Viena dreams of dancing
Viena Woodstone from Kiama loves to dance! However, unlike most children her age, her dream of dancing is much more difficult due to her complex medical issues.
Viena Woodstone is a 13 year old from Kiama who is full of hope for her future, she adores her family and friends and loves to dance! However, unlike most children her age, her dream of dancing is much moredifficult due to her complex medical issues. Despite her challenges, she is a testament to how dancing and happiness can help heal trauma.
Viena was 27 days old when her parents realised something was seriously wrong. “I had noticed her left eye twitching from about 5 days old, but the ECN said she was far too healthy for it to be anything serious. It wasn’t until the nurse saw it herself, we were sent straight to the GP, who sent us to the local hospital, and by that afternoon we were taken by ambulance to Randwick Children’s hospital where we stayed for almost 2 months,” said mother Beth. Within a few days Viena had an MRI, CT scan, brain ultrasound and electroencephalogram’s (EEG’s). These tests revealed that Viena’s eye twitching was actually hemi-facial seizures and they were occurring every 2 minutes. The seizures were cause by a tumour in her cerebellum, which is wrapped around her brain stem, near the parts of her brain that control her breathing and heartbeat. She was trialled on 4 different anti-epileptic medications but none had a positive impact. Eventually Viena was sent home and monitored with her parents being advised she was unlikely to survive past 12 months.
“When Viena was two we were offered surgery, but the risks were very high and we chose not to risk it,” said Beth. Despite the bleak prognosis, Viena thrived, meeting and exceeding all her early milestones. Until she was 6 years of age, she had two rounds of cerebellum brain surgery at Melbourne Children’s Hospital. Over the long term, the surgeries have made a positive impact in Viena’s life. Her seizures are now far milder and less frequent and she leads a pretty normal life. But for the 12-24 months post-surgery, Viena experienced significant negative side effects, the two most significant being very erratic heart rate and PTSD.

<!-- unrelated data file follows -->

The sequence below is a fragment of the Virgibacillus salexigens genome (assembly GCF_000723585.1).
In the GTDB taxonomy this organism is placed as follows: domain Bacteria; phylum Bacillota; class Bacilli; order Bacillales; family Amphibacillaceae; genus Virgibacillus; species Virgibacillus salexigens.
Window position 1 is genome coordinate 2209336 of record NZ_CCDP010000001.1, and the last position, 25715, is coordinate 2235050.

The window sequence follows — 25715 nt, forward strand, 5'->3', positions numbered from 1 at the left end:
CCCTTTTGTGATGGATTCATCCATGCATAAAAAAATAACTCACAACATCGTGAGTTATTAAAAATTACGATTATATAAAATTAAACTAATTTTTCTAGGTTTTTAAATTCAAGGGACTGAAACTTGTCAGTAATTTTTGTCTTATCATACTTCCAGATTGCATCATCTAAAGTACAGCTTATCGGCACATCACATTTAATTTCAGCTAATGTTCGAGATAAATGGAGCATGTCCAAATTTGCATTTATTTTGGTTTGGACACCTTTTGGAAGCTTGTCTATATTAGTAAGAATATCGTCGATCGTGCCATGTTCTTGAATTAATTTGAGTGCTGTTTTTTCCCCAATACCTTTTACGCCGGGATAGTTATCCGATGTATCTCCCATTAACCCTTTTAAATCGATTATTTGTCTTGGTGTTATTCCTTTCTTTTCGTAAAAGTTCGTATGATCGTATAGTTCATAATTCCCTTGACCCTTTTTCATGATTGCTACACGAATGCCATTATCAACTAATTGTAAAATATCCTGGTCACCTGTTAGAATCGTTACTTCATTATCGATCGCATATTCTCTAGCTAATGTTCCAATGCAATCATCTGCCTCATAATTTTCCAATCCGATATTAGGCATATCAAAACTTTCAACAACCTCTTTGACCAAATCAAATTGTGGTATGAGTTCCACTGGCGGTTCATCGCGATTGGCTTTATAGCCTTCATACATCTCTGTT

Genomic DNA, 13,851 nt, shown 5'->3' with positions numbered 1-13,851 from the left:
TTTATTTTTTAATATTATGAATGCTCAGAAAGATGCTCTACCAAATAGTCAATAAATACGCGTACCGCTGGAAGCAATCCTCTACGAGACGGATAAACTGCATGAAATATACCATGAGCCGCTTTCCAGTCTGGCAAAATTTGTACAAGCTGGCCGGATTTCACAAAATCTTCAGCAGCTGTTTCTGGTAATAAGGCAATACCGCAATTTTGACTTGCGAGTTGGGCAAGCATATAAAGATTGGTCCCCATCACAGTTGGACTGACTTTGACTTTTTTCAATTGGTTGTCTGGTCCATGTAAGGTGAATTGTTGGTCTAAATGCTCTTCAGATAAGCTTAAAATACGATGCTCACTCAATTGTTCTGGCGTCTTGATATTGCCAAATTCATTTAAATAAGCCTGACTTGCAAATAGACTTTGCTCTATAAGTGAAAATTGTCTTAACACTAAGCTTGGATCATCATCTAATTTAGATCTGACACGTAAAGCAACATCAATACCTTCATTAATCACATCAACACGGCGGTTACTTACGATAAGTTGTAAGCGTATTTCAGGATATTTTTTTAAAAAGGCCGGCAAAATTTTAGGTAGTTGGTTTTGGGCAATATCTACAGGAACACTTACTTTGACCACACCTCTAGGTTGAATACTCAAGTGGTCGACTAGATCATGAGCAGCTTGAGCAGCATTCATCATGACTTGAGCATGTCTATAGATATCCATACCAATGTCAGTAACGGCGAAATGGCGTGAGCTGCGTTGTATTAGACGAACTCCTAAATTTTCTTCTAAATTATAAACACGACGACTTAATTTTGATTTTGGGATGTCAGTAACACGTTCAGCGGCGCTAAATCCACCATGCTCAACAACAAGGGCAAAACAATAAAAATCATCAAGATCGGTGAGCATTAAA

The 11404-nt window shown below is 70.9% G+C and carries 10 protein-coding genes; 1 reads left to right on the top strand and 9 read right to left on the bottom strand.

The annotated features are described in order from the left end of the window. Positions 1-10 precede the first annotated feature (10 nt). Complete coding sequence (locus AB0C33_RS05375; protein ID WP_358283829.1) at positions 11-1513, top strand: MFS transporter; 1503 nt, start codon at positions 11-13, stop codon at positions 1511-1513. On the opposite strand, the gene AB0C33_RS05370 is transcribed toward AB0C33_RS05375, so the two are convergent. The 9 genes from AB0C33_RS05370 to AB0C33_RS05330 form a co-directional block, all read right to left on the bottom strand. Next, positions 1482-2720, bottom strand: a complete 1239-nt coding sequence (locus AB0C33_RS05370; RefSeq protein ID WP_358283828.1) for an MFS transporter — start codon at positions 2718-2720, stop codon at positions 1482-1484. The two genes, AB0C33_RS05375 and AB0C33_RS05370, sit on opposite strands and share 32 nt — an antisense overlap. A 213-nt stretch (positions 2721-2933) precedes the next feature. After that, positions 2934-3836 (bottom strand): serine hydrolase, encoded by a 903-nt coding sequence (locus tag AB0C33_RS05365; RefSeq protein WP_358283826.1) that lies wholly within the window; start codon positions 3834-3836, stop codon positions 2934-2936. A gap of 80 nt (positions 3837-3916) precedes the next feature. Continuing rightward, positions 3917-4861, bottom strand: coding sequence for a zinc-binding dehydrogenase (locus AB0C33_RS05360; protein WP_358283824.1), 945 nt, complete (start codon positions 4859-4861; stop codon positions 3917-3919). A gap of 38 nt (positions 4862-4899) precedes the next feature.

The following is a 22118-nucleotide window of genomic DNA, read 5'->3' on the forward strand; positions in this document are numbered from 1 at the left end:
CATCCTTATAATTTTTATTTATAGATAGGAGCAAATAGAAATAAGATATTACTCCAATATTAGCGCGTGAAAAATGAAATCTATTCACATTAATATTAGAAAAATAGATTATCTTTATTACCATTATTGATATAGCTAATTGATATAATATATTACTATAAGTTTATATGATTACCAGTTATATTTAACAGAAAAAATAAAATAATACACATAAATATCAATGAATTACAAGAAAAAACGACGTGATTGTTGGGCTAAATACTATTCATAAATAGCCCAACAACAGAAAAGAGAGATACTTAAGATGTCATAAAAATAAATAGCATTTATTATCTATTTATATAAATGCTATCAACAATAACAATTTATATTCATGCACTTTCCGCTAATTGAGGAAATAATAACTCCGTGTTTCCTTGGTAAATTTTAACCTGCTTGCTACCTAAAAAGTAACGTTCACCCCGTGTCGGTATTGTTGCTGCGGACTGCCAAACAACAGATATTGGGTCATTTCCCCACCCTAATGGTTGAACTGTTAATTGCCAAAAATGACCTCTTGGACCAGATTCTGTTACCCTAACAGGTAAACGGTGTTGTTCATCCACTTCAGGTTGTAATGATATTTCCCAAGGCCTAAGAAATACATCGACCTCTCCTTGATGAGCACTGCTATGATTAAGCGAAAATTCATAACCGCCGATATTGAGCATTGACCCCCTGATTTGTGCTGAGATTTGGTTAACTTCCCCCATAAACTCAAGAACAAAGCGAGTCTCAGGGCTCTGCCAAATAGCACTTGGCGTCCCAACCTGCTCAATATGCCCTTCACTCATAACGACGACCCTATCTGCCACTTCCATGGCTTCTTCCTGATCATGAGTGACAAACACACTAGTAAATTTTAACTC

To date Viena has had 10 MRI’s, dozens of EEG’s, 4 Sleep studies, SPECT scans, she’s been under general anaesthetic 12 times, she’s had 2 major brain surgeries lasting 11 and 14 hours each and needed oxygen for months on end. Viena has unsuccessfully trialled 6 different anti-epileptic medications.
Today, Viena continues to have seizures but they have become milder and less frequent. She has annual neurological consults and an MRI at Randwick at a minimum. “Last year she had a month long cardiac monitor. She has seen a wonderful psychologist regularly for the past 4 years, who is a major support to the whole family. We have no real prognosis as her condition is very rare. Epileptic conditions often become more complicated as children reach adolescence, but so far, Viena is coping far better than her doctors have expected,” said Bethamie.
Viena has spent extended periods of time in hospital over the years. This was most significant when she born and at the time of her surgeries when she spent most of the year in and out of hospitals. “I would stay with Viena in hospital and Coop would stay with our other kids, who were only 3 and 1, and try to keep our small business afloat. Separating the family impacted everyone, There have been periods of enormous stress and fear for all of us, especially around her surgeries. Viena suffered acute anxiety as a result of her medicalisation and we have been working on this for many years with a child psychologist, her little sister Neve, who was only 3 at the time of her surgeries, has also needed support to process her memories and fears.
There has also been a financial impact, particularly impacting how Beth has been able to work. Viena’s surgeries happened at Melbourne’s Children’s Hospital and there were enormous additional expenses involved in moving the whole family to Melbourne, twice, for 6 weeks at a time.
Viena has 3 siblings, and her mother Beth believes her medical challenges has impacted them all, in good and bad ways. “I believe watching Viena’s challenges and strength has made them all more empathetic children and the bond between them is just beautiful, but the long separations due to hospitalization were hard on everyone and had a particularly negative impact on Neve, who didn’t understand why she was being left behind. Our son, Seb was only 10 months old when Viena became critical and he wasn’t able to stay with us in hospital so that separation was very hard. His first sentence was ‘me too’ which he would say when he heard car keys, which he associated with being left behind.”